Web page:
Movie-man Floyd Mayweather lashes critics
Floyd Mayweather said Wednesday that he is more likely to end up in movies than keep boxing, as he rounded on his critics ahead of what he insists will be his last fight.
Los Angeles: Floyd Mayweather said Wednesday that he is more likely to end up in movies than keep boxing, as he rounded on his critics ahead of what he insists will be his last fight.
The unbeaten pound-for-pound king takes on massive underdog Andre Berto on September 12 in Las Vegas in a welterweight world title fight that has so far failed to capture the public imagination.
The American, 38, will make it 49-0 with victory -- equaling the record of heavyweight legend Rocky Marciano -- and has consistently said he will hang up his gloves afterwards. Few believe him.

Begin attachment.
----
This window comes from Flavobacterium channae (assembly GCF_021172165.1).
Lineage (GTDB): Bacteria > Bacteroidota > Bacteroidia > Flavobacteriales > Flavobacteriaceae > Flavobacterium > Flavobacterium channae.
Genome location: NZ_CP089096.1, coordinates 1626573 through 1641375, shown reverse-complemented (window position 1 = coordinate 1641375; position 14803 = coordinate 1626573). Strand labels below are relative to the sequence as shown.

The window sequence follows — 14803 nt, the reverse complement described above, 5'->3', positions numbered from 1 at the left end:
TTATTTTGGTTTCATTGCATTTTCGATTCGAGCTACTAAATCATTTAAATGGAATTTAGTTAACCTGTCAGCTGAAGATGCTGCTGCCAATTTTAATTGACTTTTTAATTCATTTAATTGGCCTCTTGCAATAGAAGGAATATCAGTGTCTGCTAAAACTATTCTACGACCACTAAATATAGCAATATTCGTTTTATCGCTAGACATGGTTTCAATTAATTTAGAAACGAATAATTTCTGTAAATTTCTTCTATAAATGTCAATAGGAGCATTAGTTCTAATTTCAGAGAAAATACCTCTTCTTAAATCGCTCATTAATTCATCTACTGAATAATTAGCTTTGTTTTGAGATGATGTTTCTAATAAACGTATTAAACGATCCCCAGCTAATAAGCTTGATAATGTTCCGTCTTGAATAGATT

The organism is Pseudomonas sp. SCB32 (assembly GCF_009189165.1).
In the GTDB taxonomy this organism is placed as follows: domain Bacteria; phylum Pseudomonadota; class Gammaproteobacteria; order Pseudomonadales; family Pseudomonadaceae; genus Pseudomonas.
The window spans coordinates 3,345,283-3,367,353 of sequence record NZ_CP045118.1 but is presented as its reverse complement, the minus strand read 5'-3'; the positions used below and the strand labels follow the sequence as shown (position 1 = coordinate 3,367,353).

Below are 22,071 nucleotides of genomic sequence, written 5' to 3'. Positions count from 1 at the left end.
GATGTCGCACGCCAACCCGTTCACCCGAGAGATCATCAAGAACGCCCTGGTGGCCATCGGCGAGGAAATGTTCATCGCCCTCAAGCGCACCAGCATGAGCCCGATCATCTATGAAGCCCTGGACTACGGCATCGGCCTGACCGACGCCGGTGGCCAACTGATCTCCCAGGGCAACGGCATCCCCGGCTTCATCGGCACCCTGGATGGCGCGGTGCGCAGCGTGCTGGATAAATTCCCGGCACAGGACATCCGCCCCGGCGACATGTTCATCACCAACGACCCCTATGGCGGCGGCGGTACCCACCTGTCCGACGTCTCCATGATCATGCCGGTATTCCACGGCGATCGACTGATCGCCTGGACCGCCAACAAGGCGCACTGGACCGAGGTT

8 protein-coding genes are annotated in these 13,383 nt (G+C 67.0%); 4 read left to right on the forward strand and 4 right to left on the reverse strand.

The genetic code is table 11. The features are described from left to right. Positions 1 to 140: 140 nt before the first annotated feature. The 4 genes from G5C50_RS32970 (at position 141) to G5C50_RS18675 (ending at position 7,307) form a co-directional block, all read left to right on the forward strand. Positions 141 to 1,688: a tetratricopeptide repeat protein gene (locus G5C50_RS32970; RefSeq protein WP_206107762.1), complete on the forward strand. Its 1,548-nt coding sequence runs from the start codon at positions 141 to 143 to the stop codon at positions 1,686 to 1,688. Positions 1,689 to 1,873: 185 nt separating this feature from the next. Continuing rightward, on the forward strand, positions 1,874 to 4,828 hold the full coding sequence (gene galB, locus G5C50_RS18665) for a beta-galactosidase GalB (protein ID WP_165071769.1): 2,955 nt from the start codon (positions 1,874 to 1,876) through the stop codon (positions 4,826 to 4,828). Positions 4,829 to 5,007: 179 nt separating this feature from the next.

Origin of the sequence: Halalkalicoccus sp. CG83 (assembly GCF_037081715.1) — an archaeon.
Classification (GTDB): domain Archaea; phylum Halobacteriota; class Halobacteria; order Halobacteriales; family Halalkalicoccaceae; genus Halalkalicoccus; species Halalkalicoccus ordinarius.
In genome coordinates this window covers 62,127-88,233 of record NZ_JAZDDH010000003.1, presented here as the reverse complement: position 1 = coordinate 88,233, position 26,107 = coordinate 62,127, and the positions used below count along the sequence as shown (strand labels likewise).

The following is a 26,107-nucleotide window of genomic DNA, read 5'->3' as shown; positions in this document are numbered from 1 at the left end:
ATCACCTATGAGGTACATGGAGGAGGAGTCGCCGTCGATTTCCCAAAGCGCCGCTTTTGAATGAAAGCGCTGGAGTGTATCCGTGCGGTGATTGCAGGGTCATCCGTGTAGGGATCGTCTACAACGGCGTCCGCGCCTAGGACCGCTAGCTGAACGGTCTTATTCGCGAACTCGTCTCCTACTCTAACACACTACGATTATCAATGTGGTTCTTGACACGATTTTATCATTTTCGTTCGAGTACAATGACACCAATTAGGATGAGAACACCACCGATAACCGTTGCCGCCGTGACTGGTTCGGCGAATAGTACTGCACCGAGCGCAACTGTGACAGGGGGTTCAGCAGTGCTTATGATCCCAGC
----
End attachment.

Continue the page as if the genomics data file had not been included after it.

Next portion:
In a conference call with reporters, Mayweather and Leonard Ellerbe, CEO of Mayweather Promotions, said there had been "signficant" entertainment offers for the champion for when he calls it quits -- including three "major" movie possibilities in the last week alone.
"I`ve been approached on numerous occasions (to act) but I`d rather be behind the scenes. I`ve had my time to shine," said Mayweather, who is not taking acting classes, reiterating Berto would be his last bout.
Fight fans and pundits have hit out at Mayweather`s choice of Berto (30-3), who has lost three of his last six fights.
"When you are in my shoes, they are always going to criticize," said Mayweather.
"I couldn`t care less. Nobody is forced to watch. Watch if you want to watch, don`t watch if you don`t want to watch. Write about it if you want to write about it, if you don`t want to write about it, don`t."